Renaissance: Compare the two David’s: one by Donatello and the other by Michelangelo. Consider formal and contextual elements (FORMAL: viewpoint, materials, volume, texture; CONTEXTUAL: artist, patron, viewers, original location, political/religious/social messages- narrative moment, facial features/expressions).
Donatello was an artist in the early Renaissance. His interpretation of David is the earliest known life-size bronze nude European art (Stokstad and Cothren 321). The sculpture stands over five feet tall. Originally it was documented in the courtyard of Medici Palace in Florence in 1469. Florentines thought Donatello’s David to represent heroism and virtue (Stokstad and Cothren 321). During high Renaissance in 1501, Florentine commissioned Michelangelo for a statue of David (Stokstad and Cothren 344). Originally sought to display atop a cathedral, the sculpture was placed beside the Palazzo della Signoria for better viewing by the city (Stokstad and Cothren 344). Upon completion, Michelangelo’s David stands seventeen feet tall out of marble. Both statues are representation of biblical story of the giant Goliath and David is sculpted nude. However, Michelangelo sculpted David as in the story before defeating giant, standing for right over might. The artist positioned body (tall, muscular definition, and larger right hand), facial expression (staring off with brow as to be in thought) with just weapon (slingshot) on shoulder to show viewers the psychological preparation for upcoming battle (Stokstad and Cothren 344). Florentines used this as a symbol in their own military pressure. Looking back, Donatello’s David was sculpted as in the story after conquering the giant Goliath. He portrays David’s facial expression to show liberation, body is more slouched and less defined as Michelangelo portrays, holding sword in right hand with no apparent difference in size as Michelangelo, and also wearing helmet. Overall, both statues are significant...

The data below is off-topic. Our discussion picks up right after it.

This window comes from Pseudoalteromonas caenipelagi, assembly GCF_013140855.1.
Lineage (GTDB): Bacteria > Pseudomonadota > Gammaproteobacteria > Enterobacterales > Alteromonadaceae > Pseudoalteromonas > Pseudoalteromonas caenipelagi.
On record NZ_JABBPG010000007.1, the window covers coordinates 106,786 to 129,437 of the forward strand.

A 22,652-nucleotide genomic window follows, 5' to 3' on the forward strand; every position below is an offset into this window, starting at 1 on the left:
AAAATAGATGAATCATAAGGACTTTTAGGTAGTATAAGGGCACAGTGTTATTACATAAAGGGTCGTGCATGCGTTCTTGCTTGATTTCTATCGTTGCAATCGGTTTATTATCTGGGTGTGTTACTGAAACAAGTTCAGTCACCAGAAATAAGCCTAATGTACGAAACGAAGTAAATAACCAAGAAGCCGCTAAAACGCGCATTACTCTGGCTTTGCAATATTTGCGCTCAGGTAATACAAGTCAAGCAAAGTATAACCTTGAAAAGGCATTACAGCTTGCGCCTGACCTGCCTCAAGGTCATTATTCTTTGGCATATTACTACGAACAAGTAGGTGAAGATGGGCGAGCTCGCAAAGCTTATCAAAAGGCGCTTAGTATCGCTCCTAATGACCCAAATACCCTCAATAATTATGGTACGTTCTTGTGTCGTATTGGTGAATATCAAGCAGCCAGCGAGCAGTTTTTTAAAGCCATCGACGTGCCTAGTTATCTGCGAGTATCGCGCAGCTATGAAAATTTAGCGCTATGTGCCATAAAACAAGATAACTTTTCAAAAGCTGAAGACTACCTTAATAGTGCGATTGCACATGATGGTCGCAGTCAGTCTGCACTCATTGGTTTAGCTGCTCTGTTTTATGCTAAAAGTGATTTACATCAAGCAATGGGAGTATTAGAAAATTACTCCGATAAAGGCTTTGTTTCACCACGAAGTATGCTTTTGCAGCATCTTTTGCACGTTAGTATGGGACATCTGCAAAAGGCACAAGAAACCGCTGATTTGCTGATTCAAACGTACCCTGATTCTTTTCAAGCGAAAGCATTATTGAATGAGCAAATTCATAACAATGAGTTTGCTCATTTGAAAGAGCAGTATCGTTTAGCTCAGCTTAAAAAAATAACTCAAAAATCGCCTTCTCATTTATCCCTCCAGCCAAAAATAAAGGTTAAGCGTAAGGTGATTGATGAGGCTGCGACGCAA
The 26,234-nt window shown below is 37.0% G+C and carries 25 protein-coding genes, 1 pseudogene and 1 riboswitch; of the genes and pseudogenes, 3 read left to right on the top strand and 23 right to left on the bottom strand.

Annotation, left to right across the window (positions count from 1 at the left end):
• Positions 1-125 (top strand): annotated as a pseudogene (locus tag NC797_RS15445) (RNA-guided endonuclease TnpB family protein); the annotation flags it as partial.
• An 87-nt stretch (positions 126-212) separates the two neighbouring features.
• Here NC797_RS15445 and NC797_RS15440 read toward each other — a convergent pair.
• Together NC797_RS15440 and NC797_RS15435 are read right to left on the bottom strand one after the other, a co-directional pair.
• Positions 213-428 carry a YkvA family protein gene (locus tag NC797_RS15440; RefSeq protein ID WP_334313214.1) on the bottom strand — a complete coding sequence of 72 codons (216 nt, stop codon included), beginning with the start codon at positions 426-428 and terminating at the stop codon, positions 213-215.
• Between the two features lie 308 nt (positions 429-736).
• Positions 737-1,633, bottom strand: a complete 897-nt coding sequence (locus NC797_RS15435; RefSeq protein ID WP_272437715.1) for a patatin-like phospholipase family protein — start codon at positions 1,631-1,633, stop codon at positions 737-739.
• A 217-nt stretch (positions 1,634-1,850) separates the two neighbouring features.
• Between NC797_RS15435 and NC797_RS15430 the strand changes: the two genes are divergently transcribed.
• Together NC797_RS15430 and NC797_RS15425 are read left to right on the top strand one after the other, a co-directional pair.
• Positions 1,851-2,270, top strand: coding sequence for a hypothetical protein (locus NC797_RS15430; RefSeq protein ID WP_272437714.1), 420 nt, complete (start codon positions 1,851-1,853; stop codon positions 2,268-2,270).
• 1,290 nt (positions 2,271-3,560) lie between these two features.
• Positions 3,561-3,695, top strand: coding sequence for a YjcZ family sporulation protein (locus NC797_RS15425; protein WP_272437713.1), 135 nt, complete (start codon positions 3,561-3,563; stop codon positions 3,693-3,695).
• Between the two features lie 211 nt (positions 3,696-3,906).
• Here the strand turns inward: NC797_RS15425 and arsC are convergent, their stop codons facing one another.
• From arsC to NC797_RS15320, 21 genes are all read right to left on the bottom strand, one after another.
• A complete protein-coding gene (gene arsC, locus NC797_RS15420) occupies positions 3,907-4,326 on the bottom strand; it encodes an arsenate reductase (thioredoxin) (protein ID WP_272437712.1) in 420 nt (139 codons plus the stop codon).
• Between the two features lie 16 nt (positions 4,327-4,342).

Cited: Stokstad, Marilyn, and Michael Cothren. Art: A Brief History. 4th ed. Upper Saddle River: Pearson Education, Inc., 2010. Print.
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